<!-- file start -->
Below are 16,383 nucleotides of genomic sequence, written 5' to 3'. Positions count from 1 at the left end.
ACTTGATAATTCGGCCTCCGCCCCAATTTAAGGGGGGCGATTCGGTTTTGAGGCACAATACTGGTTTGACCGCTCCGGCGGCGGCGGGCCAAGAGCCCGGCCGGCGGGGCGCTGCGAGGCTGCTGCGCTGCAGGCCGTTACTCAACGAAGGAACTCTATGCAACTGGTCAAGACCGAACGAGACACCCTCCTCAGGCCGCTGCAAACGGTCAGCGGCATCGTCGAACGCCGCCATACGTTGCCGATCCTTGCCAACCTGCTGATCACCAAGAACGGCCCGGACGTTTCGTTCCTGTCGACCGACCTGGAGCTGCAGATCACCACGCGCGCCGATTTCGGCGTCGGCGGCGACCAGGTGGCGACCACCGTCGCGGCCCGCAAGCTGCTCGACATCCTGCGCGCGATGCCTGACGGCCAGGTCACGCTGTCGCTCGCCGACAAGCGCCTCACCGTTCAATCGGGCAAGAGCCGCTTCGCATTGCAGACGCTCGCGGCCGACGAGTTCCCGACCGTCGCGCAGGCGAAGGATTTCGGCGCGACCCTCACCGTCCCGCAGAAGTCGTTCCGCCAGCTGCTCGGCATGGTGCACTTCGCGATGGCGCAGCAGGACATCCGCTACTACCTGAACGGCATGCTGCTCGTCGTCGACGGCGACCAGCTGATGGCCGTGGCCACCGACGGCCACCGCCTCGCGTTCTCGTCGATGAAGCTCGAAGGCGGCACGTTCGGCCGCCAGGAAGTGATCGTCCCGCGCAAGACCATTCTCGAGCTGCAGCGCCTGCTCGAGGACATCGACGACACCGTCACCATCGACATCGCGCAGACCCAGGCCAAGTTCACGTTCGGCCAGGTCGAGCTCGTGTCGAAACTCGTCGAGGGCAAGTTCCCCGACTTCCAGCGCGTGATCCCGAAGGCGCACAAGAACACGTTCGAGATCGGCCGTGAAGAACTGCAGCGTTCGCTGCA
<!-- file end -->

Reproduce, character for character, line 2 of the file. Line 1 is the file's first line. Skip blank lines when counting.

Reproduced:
ACTTGATAATTCGGCCTCCGCCCCAATTTAAGGGGGGCGATTCGGTTTTGAGGCACAATACTGGTTTGACCGCTCCGGCGGCGGCGGGCCAAGAGCCCGGCCGGCGGGGCGCTGCGAGGCTGCTGCGCTGCAGGCCGTTACTCAACGAAGGAACTCTATGCAACTGGTCAAGACCGAACGAGACACCCTCCTCAGGCCGCTGCAAACGGTCAGCGGCATCGTCGAACGCCGCCATACGTTGCCGATCCTTGCCAACCTGCTGATCACCAAGAACGGCCCGGACGTTTCGTTCCTGTCGACCGACCTGGAGCTGCAGATCACCACGCGCGCCGATTTCGGCGTCGGCGGCGACCAGGTGGCGACCACCGTCGCGGCCCGCAAGCTGCTCGACATCCTGCGCGCGATGCCTGACGGCCAGGTCACGCTGTCGCTCGCCGACAAGCGCCTCACCGTTCAATCGGGCAAGAGCCGCTTCGCATTGCAGACGCTCGCGGCCGACGAGTTCCCGACCGTCGCGCAGGCGAAGGATTTCGGCGCGACCCTCACCGTCCCGCAGAAGTCGTTCCGCCAGCTGCTCGGCATGGTGCACTTCGCGATGGCGCAGCAGGACATCCGCTACTACCTGAACGGCATGCTGCTCGTCGTCGACGGCGACCAGCTGATGGCCGTGGCCACCGACGGCCACCGCCTCGCGTTCTCGTCGATGAAGCTCGAAGGCGGCACGTTCGGCCGCCAGGAAGTGATCGTCCCGCGCAAGACCATTCTCGAGCTGCAGCGCCTGCTCGAGGACATCGACGACACCGTCACCATCGACATCGCGCAGACCCAGGCCAAGTTCACGTTCGGCCAGGTCGAGCTCGTGTCGAAACTCGTCGAGGGCAAGTTCCCCGACTTCCAGCGCGTGATCCCGAAGGCGCACAAGAACACGTTCGAGATCGGCCGTGAAGAACTGCAGCGTTCGCTGCA